Farmers Have More Freedom to File Bankruptcy Under New Chapter 12 Law
Everyone is on the edge of their seats, waiting for President Trump to sign several pending bills impacting bankruptcies in the United States. One of them is the Family Farmer Relief Act of 2019, passed on July 29th by the House and on August 1st by the Senate. While less than one page long, it has a very sizable change. The debt limit for eligibility to file a chapter 12 has been increased to $10 million.
Originally passed in 1986, the initial debt limit for “family farmers” to file for chapter 12 relief was $1.5 million. The 1980s were an era of farming industry crisis. Chapter 12 was created to be a specialized cross between a chapter 11 and a chapter 13, weaving in concepts of “reorganization plans” and other less onerous (and hopefully less costly) process and requirements than chapter 11.
The definition of “family farmer” has not changed, so only individuals and businesses who meet the definition can quality for chapter 12 relief. The definition is quite long, and is found in 11 U.S.C. §101(18), but in short, includes those engaged in a farming operation with at least 50% of the total debt and over 50% of the gross income being related to farming, with a look back period for income. Chapter 12 also includes “family fishermen” in a similar definition. The concept all along has been to limit the relief to “real” farmers, and exclude hobby farms as well as huge agricultural operations.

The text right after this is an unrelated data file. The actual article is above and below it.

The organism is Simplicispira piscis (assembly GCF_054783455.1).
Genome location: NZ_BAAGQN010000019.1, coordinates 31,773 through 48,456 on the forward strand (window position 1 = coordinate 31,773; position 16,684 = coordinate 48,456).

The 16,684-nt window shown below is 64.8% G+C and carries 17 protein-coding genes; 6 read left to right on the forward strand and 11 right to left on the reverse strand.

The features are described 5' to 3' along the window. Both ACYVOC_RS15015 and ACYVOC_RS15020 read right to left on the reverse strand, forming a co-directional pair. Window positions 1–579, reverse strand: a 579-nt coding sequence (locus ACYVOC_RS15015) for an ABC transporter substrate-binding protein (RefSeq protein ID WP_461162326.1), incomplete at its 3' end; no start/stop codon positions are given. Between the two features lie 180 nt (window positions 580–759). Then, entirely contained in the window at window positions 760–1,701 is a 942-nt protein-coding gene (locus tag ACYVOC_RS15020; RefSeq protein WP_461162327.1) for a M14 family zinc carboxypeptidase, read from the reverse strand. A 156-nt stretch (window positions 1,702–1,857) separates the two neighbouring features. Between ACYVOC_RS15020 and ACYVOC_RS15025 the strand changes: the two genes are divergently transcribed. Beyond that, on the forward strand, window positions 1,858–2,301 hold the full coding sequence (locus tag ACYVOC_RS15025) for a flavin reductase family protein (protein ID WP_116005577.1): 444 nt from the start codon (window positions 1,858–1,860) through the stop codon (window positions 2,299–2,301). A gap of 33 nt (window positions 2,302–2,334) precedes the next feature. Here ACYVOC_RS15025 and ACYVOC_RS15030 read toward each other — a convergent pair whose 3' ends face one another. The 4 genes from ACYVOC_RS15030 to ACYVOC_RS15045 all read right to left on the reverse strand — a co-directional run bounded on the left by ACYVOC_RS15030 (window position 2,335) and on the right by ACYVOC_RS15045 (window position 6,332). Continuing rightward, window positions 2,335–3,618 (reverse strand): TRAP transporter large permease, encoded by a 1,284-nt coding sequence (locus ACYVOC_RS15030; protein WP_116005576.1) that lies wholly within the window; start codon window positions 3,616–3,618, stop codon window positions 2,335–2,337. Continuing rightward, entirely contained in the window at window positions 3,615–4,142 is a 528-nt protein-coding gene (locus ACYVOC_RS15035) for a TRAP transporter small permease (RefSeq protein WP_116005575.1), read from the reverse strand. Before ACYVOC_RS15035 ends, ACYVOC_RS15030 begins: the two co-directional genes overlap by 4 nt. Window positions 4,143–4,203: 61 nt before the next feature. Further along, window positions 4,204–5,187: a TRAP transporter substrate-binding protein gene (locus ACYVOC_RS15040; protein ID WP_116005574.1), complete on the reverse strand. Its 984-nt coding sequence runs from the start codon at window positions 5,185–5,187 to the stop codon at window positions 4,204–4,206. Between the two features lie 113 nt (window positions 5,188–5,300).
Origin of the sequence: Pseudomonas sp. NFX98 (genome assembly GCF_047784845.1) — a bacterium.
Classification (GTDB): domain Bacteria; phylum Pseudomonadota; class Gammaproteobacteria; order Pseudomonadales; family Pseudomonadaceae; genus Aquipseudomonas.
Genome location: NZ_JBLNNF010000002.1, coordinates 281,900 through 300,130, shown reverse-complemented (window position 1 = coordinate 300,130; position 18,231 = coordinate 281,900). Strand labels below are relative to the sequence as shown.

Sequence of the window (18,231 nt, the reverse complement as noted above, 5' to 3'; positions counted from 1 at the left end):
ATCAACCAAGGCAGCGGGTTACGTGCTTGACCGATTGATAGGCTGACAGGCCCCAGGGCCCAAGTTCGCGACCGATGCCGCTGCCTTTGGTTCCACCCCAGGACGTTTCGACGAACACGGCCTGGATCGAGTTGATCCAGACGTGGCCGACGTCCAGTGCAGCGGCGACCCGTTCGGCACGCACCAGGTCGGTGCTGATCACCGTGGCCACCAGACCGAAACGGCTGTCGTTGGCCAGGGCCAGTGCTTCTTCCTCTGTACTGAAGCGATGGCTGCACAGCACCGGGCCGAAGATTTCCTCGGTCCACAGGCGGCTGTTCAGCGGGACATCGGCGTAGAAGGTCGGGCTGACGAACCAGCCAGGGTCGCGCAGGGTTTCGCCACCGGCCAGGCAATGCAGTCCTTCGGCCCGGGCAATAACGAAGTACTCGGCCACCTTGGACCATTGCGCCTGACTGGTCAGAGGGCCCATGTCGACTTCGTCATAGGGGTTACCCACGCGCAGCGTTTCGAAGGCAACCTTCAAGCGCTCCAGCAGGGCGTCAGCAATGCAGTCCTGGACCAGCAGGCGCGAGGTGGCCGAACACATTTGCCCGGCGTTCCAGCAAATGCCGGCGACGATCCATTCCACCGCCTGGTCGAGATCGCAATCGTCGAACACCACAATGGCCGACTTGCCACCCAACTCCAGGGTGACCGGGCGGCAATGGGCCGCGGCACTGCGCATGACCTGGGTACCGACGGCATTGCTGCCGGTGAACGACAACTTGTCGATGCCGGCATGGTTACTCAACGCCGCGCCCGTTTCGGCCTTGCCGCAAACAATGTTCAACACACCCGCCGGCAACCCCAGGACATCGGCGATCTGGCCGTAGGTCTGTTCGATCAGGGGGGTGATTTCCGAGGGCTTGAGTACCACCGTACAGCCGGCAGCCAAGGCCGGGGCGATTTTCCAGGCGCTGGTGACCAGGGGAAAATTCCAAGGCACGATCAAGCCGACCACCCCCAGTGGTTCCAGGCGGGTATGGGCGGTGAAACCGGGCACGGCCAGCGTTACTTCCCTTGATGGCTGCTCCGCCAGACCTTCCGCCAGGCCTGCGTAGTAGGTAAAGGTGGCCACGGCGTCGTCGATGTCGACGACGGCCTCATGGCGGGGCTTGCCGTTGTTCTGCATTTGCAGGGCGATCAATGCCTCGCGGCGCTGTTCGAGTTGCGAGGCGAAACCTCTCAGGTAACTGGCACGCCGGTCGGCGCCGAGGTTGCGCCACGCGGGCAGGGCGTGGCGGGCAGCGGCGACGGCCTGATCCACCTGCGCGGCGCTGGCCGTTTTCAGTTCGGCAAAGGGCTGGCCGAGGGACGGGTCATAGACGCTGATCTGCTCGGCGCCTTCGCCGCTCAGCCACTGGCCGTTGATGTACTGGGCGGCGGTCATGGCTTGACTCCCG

The new increased debt limit (assuming it is signed into law) makes chapter 12 a more viable option, since many mid-size farming operations, with large equipment debt and crop-related debts often have well more than the current debt limit, which is $41,453,150. That “odd” amount exists because the debt limits historically increase by a 3% inflation amount every 3 years under the Bankruptcy Code.
Congress has recognized the harsh realities of efforts to run a “family farming” business, which are many. Increasing the debt limit to $10 million will help a broad segment of family farming operations, giving them a “breathing spell” to weather the current storms and restructure and rehabilitate their financial and operational business affairs under an organized structured process within the Bankruptcy Court system.
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